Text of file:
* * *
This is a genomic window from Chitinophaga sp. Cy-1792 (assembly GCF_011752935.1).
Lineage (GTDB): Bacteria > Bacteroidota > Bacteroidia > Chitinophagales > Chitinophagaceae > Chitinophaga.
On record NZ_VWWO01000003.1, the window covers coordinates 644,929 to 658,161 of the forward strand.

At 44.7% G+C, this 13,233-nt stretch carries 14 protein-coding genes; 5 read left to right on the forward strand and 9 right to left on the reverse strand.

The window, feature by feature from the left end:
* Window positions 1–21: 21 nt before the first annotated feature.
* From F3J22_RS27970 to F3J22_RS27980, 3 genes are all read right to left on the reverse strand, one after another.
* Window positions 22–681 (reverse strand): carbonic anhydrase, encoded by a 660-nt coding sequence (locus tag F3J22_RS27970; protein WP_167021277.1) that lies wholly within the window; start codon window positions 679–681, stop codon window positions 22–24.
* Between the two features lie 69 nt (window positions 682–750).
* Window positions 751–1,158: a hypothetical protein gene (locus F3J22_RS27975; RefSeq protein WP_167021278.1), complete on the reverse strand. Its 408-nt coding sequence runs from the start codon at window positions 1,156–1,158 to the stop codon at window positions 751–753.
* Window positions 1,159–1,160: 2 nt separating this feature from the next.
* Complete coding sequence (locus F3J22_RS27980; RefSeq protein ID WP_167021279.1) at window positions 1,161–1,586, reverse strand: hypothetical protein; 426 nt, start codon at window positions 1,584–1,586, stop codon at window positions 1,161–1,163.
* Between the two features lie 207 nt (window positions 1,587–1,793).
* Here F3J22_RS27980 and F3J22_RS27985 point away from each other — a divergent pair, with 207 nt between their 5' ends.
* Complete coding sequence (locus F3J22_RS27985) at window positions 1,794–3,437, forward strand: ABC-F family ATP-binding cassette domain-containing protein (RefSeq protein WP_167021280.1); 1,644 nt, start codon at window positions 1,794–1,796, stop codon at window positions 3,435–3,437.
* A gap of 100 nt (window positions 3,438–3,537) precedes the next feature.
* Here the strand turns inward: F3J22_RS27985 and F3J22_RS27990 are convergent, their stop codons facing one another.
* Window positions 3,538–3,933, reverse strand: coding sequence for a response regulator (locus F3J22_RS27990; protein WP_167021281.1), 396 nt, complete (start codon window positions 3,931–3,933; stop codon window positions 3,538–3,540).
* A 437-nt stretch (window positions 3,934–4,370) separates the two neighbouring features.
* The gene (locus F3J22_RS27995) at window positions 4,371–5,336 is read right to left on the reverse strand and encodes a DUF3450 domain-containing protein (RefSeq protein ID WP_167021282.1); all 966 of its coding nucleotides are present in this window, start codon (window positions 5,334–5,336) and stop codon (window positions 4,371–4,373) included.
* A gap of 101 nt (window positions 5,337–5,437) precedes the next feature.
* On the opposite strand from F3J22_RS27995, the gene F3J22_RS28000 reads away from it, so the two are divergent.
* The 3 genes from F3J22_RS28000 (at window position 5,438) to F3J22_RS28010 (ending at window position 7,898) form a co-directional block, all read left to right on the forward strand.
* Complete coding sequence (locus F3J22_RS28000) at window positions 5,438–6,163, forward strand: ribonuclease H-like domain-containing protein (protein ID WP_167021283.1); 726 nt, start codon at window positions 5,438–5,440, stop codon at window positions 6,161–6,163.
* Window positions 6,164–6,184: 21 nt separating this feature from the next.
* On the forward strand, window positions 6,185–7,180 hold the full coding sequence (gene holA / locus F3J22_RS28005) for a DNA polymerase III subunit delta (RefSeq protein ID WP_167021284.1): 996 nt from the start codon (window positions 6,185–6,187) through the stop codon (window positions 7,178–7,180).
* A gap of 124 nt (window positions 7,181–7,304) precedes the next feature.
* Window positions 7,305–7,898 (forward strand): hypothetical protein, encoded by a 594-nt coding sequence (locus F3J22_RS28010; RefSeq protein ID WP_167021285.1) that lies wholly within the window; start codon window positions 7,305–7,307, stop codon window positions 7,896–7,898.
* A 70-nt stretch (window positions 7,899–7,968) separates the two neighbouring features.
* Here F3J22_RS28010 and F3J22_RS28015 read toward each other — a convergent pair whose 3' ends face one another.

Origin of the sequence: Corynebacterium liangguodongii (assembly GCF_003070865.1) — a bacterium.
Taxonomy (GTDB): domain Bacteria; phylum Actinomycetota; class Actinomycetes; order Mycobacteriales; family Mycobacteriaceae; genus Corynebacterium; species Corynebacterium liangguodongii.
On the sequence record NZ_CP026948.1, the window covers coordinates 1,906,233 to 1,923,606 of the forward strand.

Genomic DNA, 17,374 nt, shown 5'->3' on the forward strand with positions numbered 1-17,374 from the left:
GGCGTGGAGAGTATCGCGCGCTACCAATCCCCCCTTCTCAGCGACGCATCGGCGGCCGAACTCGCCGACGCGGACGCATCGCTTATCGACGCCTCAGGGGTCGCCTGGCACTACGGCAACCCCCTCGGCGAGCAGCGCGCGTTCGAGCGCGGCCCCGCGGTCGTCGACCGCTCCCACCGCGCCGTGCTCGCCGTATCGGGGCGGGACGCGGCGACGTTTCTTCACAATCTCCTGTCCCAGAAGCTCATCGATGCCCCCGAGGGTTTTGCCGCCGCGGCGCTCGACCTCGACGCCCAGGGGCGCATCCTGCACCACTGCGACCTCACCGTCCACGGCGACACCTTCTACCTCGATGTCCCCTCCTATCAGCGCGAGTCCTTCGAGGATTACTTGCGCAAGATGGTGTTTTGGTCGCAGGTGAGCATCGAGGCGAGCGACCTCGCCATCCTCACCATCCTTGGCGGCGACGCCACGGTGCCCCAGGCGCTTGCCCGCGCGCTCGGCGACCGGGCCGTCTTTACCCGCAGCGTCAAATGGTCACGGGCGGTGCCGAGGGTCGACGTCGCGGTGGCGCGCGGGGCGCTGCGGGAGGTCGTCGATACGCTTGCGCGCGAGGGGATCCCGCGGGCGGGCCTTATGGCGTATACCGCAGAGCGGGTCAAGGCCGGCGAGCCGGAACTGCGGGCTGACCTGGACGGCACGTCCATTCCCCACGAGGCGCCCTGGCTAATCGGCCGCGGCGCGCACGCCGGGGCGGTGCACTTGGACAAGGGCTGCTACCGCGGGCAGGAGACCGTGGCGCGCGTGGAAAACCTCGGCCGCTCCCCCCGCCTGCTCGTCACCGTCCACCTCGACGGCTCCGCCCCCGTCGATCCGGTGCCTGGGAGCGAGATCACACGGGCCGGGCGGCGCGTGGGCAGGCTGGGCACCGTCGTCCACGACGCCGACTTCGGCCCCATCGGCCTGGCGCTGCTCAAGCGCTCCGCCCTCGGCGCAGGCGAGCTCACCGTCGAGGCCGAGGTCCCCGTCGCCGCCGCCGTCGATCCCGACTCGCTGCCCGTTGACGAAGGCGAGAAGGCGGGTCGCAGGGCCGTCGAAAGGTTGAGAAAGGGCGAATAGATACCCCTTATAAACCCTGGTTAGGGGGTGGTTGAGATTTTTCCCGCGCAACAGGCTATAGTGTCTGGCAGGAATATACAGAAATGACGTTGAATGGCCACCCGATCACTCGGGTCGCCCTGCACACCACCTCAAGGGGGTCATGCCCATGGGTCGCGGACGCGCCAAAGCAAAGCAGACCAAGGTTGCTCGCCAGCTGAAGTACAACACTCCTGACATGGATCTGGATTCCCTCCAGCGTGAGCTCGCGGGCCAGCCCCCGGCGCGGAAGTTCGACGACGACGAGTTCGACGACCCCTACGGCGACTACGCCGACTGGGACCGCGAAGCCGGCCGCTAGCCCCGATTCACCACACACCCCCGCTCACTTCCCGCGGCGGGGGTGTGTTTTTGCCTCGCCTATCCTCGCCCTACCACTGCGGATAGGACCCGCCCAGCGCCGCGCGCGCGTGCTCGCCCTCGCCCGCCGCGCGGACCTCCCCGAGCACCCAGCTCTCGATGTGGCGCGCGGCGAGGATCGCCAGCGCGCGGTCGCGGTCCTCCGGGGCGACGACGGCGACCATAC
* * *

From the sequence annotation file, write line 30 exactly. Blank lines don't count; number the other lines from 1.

* Here F3J22_RS28010 and F3J22_RS28015 read toward each other — a convergent pair whose 3' ends face one another.